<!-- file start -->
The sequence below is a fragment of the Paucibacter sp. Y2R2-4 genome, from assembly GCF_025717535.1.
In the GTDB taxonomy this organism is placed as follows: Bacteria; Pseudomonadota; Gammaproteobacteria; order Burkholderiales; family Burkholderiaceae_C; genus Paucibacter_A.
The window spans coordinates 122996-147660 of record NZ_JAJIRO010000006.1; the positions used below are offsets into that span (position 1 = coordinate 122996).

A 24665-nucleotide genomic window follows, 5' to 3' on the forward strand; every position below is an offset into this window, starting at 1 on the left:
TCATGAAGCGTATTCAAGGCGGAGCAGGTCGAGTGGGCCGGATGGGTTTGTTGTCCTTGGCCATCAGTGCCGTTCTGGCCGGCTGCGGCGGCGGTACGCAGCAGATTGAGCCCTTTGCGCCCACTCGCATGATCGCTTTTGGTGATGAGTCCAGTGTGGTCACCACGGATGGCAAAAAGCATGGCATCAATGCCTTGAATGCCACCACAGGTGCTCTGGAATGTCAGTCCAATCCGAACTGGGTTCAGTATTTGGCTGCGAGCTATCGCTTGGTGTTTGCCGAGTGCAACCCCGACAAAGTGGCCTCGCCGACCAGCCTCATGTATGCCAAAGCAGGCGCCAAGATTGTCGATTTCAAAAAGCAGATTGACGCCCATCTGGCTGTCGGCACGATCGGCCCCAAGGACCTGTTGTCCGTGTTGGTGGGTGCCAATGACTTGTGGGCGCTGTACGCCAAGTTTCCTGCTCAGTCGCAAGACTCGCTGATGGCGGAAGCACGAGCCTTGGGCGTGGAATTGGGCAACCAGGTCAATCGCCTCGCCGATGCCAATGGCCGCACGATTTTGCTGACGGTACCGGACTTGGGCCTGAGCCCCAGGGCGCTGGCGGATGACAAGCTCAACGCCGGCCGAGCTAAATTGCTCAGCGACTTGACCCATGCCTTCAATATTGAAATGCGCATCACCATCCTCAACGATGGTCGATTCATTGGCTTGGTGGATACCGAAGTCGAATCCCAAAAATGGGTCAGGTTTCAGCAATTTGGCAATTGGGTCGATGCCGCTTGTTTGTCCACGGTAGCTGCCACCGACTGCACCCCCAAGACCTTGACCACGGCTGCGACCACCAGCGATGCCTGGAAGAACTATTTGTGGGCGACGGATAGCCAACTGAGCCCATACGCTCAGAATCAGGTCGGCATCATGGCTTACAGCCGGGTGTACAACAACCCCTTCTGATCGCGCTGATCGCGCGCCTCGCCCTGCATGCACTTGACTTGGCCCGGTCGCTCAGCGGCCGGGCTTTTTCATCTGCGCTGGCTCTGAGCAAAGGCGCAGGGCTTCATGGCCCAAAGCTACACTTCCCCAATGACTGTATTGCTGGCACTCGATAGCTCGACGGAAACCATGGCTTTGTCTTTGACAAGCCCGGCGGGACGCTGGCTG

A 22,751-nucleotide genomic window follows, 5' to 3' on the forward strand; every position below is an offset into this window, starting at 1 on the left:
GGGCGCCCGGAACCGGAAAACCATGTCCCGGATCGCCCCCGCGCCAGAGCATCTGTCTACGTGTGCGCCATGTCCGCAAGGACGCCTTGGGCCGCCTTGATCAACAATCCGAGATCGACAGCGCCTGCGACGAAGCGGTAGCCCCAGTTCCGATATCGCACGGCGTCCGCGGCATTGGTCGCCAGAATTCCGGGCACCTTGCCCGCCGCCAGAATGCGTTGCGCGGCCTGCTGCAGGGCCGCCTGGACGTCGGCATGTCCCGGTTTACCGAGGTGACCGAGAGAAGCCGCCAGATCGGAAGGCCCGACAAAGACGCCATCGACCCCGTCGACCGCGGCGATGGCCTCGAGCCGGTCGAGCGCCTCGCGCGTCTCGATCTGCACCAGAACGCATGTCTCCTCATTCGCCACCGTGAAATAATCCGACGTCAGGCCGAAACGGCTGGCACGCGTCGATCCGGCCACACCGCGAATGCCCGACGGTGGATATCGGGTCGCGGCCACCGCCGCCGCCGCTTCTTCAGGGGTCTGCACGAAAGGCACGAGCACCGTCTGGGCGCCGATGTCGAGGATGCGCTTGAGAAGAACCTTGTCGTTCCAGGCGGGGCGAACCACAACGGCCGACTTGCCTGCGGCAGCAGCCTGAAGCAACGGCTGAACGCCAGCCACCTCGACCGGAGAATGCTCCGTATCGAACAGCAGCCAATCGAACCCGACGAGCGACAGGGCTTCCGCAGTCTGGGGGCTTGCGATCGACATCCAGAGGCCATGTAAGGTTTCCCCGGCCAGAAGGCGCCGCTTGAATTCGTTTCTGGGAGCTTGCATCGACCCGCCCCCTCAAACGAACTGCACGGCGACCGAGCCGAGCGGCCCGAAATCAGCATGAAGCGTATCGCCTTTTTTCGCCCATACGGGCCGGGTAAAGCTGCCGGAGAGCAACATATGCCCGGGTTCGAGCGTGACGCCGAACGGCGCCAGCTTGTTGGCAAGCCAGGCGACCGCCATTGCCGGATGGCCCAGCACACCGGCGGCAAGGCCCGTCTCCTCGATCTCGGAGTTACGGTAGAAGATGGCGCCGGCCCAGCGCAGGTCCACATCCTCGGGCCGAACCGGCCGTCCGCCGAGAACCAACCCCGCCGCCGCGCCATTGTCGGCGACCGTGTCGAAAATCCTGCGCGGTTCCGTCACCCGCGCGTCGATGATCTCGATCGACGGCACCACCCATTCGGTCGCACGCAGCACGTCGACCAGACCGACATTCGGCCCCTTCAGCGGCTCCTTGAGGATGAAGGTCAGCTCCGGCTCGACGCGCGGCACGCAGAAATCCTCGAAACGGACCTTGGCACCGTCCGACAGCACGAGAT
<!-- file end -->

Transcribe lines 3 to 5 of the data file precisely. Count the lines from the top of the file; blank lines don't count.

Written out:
The window spans coordinates 122996-147660 of record NZ_JAJIRO010000006.1; the positions used below are offsets into that span (position 1 = coordinate 122996).

A 24665-nucleotide genomic window follows, 5' to 3' on the forward strand; every position below is an offset into this window, starting at 1 on the left:
TCATGAAGCGTATTCAAGGCGGAGCAGGTCGAGTGGGCCGGATGGGTTTGTTGTCCTTGGCCATCAGTGCCGTTCTGGCCGGCTGCGGCGGCGGTACGCAGCAGATTGAGCCCTTTGCGCCCACTCGCATGATCGCTTTTGGTGATGAGTCCAGTGTGGTCACCACGGATGGCAAAAAGCATGGCATCAATGCCTTGAATGCCACCACAGGTGCTCTGGAATGTCAGTCCAATCCGAACTGGGTTCAGTATTTGGCTGCGAGCTATCGCTTGGTGTTTGCCGAGTGCAACCCCGACAAAGTGGCCTCGCCGACCAGCCTCATGTATGCCAAAGCAGGCGCCAAGATTGTCGATTTCAAAAAGCAGATTGACGCCCATCTGGCTGTCGGCACGATCGGCCCCAAGGACCTGTTGTCCGTGTTGGTGGGTGCCAATGACTTGTGGGCGCTGTACGCCAAGTTTCCTGCTCAGTCGCAAGACTCGCTGATGGCGGAAGCACGAGCCTTGGGCGTGGAATTGGGCAACCAGGTCAATCGCCTCGCCGATGCCAATGGCCGCACGATTTTGCTGACGGTACCGGACTTGGGCCTGAGCCCCAGGGCGCTGGCGGATGACAAGCTCAACGCCGGCCGAGCTAAATTGCTCAGCGACTTGACCCATGCCTTCAATATTGAAATGCGCATCACCATCCTCAACGATGGTCGATTCATTGGCTTGGTGGATACCGAAGTCGAATCCCAAAAATGGGTCAGGTTTCAGCAATTTGGCAATTGGGTCGATGCCGCTTGTTTGTCCACGGTAGCTGCCACCGACTGCACCCCCAAGACCTTGACCACGGCTGCGACCACCAGCGATGCCTGGAAGAACTATTTGTGGGCGACGGATAGCCAACTGAGCCCATACGCTCAGAATCAGGTCGGCATCATGGCTTACAGCCGGGTGTACAACAACCCCTTCTGATCGCGCTGATCGCGCGCCTCGCCCTGCATGCACTTGACTTGGCCCGGTCGCTCAGCGGCCGGGCTTTTTCATCTGCGCTGGCTCTGAGCAAAGGCGCAGGGCTTCATGGCCCAAAGCTACACTTCCCCAATGACTGTATTGCTGGCACTCGATAGCTCGACGGAAACCATGGCTTTGTCTTTGACAAGCCCGGCGGGACGCTGGCTG